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Does Bat Size “Drop” Affect Swing Performance For Baseball & Softball? | Adult, High School, & T-Ball | Weight Length Dimensions Chart & Calculator Experiment


Discover how bat size “drop” (bat length minus bat weight) affects performance for baseball and softball hitters in this swing experiment.  It’ll bring perspective to choosing an adult league, High School, or t-ball bat.  CLICK HERE for a fantastic weight-length dimensions chart calculator resource by body weight and age.

Question: How is Bat & Ball Exit Speed Affected by Bat Size?


Baseball Swing Tips: Mizuno Generation Bat Size Experiment

This was the model I used in the bat size experiment…

In this baseball swing tips experiment using the BlastMotion Baseball app, I wanted to use the Scientific Method to analyze what would happen to Bat Speed at Impact and Ball Exit Speed if I used a Mizuno Generation 33-inch, 30-ounce BBCOR versus a 34-inches, 31-ounces, same model.


Background Research

CLICK HERE for an article titled “The Physics of Baseball”.  Read under the subhead titled, “Swing speed vs. bat weight”.

The following information I received from a long time PocketRadar rep.  It’s what he does for a living.

In this baseball swing tips Mizuno Generation bat experiment, a good rule of thumb when looking at ball exit speed is:

A 1-mph of ball exit speed (BES) increase, adds 4-feet of distance to a batted ball (a 1:4 ratio).

So for instance, if an 9 year old hits the ball with 50-mph of ball exit speed, then they have the capability of hitting the ball 200-feet (50 X 4 = 200).

On the professional side of things, I’ve heard that scouts are actively looking for 95-mph+ ball exit speed in games because that hitter has the ability to hit the ball at least 380-feet.  That’s hitting the ball out down the lines, and to the gaps, at most ballparks.

It’s also interesting to note that you can add about 5-15-mph to ball exit speeds taken off a tee, to simulate what it would be in a game.  That extra 5-15-mph will depend on the pitcher’s velocity.


Based on the above baseball swing tips experiment research, I think swinging with the Mizuno Generation 34/31 will, on average, increase my ball exit speed.  I think that my bat speed will come down a bit using the 34/31 over the 33/30 because of the added weight and length.  Also, “trading up” a bat size will depend on how much forward momentum a hitter uses.  The less FoMo, the harder it will be to trade up.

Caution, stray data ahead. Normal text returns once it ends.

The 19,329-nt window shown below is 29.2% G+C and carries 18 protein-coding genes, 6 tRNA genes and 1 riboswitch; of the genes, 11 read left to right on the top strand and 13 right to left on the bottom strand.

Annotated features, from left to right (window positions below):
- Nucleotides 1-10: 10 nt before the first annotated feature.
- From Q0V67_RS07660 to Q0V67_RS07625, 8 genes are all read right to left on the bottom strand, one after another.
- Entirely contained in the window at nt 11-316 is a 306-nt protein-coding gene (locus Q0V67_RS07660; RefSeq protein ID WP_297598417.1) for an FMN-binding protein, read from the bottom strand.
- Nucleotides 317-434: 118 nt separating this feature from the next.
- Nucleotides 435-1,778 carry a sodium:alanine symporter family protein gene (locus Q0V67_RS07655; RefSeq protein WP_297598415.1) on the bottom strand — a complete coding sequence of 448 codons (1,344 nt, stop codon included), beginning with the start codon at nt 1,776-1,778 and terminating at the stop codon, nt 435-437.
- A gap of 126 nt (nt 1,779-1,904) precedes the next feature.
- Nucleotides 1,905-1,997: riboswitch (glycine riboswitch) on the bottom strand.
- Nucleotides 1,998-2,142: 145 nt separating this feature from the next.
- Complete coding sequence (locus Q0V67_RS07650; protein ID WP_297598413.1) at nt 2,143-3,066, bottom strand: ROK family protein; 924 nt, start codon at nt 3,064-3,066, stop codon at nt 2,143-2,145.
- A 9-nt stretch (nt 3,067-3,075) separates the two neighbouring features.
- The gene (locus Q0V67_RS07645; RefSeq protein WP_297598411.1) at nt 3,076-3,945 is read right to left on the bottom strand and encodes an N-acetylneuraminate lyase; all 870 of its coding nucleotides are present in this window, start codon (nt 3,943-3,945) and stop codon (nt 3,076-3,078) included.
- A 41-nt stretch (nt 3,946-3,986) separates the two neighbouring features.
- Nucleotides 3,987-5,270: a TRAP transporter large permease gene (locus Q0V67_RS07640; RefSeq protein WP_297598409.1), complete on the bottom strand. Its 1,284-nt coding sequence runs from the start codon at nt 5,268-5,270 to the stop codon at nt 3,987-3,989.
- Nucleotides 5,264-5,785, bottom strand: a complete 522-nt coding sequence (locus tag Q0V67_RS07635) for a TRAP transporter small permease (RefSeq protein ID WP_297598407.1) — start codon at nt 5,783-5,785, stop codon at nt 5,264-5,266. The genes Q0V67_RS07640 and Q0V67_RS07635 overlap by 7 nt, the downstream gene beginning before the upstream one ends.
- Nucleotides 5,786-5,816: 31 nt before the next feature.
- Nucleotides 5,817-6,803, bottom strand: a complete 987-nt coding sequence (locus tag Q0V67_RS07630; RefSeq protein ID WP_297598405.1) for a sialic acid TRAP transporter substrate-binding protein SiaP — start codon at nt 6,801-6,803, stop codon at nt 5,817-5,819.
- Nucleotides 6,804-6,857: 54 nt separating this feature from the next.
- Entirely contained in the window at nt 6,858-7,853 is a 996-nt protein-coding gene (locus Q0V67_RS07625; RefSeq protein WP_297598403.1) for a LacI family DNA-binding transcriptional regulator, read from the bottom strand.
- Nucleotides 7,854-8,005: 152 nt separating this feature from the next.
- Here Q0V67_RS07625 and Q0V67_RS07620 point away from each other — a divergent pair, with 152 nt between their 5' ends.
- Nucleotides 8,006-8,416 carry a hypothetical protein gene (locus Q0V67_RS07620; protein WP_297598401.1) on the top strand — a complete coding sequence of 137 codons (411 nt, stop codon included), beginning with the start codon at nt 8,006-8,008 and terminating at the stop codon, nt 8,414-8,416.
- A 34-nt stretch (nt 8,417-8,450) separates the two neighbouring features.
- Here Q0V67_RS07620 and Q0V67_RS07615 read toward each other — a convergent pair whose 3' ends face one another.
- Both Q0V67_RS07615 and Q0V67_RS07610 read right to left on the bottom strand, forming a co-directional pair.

Baseball Swing Tips Mizuno Generation Bat Size Experiment

Baseball Swing Mechanics Experiment: Zepp Baseball App

CLICK Image to Purchase Zepp Baseball App

Equipment Used:


  • A friend of mine, Juan Ortiz, took Ball Exit Speed gun readings while inputting into this Google Doc spreadsheet.
  • You’ll notice on the baseball swing tips experiment spreadsheet that there are missing numbers, these were radar gun mis-reads (where the radar gun lost coverage of the batted ball’s trajectory).  We eliminated ten mis-reads using the 33/30, and thirteen mis-reads using the 34/31.  We then adjusted the average swings in each test.  For instance, we eliminated 13 mis-reads using the 34/31, so spreadsheet added all swing ball exit speeds for that test, then divided by 87 total swings.
  • However, the Zepp app readings were all averaged over 100 total swings.
  • Dimple ball feedback markers were set at the bat’s length plus two baseballs
  • The two tests in the experiment were counter-balanced.  Which consisted of eight blocks of 25-swings done in the following order ABBA BAAB.  “33/31 Mizuno bat swings” were letter ‘A’, and

    “34/31 Mizuno bat swings” were letter ‘B’.  200 total swings were completed in the experiment, 100 per test.  Counter-balancing helps remove the “getting tired” and “not being warmed” up factors.
  • Now, we took readings with the Zepp app and with the Bushnell radar gun.  Please note, these aren’t an apples to apples comparison, so we’ll be looking at them in separate detail.

Data Collected (Zepp Baseball App):

Baseball Swing Tips: Mizuno Generation Bat Size Experiment

Check out the little baseball swing tips experiment changes in average Bat Speed Impact & Time To Impact…


Data Analysis & Conclusion

  • Zepp app findings – as you can see, there was an average increase of 1-mph  in Bat Speed at Impact using the 34/31 Mizuno Generation bat.
  • Zepp app findings – there was also average 0.057 sec drop in Time To Impact with the 34/31 Mizuno Gen. bat.
  • Bushnell BES radar gun findings (Google Doc) – there was an average Ball Exit Speed increase of 2-mph when using the 34/31 Mizuno Gen. bat.